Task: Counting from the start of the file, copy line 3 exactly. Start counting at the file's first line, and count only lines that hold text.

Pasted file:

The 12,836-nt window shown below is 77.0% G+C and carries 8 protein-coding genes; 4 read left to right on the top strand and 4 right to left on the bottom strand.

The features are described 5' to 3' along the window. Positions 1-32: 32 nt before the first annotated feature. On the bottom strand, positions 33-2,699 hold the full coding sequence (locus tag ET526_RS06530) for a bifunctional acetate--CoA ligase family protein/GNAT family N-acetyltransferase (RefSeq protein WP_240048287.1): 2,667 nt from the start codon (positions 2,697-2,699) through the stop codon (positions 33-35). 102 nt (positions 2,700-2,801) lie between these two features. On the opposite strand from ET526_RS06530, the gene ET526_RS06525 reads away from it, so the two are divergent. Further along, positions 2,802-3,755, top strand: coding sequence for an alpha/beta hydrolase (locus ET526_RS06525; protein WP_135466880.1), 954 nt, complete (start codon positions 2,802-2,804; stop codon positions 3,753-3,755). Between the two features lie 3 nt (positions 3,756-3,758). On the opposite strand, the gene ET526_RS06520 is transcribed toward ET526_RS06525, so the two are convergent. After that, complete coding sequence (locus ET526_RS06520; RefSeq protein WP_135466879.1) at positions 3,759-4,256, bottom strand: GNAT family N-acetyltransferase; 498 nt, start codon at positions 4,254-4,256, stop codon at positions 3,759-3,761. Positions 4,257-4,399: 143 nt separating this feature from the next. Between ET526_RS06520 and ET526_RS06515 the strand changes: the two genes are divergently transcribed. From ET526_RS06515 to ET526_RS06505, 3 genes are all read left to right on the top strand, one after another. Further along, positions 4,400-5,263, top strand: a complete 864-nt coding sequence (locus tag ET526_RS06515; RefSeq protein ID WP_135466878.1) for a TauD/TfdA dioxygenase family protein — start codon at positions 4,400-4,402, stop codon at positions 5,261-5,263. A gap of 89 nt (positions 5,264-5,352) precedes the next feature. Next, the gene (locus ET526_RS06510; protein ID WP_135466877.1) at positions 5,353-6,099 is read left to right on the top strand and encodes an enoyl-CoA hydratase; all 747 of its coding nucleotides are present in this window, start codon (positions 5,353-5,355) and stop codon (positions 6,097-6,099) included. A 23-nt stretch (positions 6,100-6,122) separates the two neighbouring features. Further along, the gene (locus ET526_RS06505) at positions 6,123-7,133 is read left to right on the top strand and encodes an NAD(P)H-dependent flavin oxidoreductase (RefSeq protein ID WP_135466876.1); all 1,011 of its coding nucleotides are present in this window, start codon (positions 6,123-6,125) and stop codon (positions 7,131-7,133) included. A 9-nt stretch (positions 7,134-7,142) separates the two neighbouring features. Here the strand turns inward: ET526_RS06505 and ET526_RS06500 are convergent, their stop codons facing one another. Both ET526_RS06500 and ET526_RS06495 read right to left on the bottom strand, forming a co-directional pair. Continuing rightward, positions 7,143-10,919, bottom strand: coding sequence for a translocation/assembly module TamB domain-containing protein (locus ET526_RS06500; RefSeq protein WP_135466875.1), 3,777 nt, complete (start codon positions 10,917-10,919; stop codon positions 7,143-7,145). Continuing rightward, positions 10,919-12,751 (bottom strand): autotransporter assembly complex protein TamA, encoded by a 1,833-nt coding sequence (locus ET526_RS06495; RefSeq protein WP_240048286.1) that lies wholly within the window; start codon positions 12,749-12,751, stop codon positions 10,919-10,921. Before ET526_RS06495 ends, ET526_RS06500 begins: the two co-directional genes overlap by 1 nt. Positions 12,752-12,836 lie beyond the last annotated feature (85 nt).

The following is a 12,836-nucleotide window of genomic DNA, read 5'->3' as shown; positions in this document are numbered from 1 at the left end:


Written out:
The following is a 12,836-nucleotide window of genomic DNA, read 5'->3' as shown; positions in this document are numbered from 1 at the left end: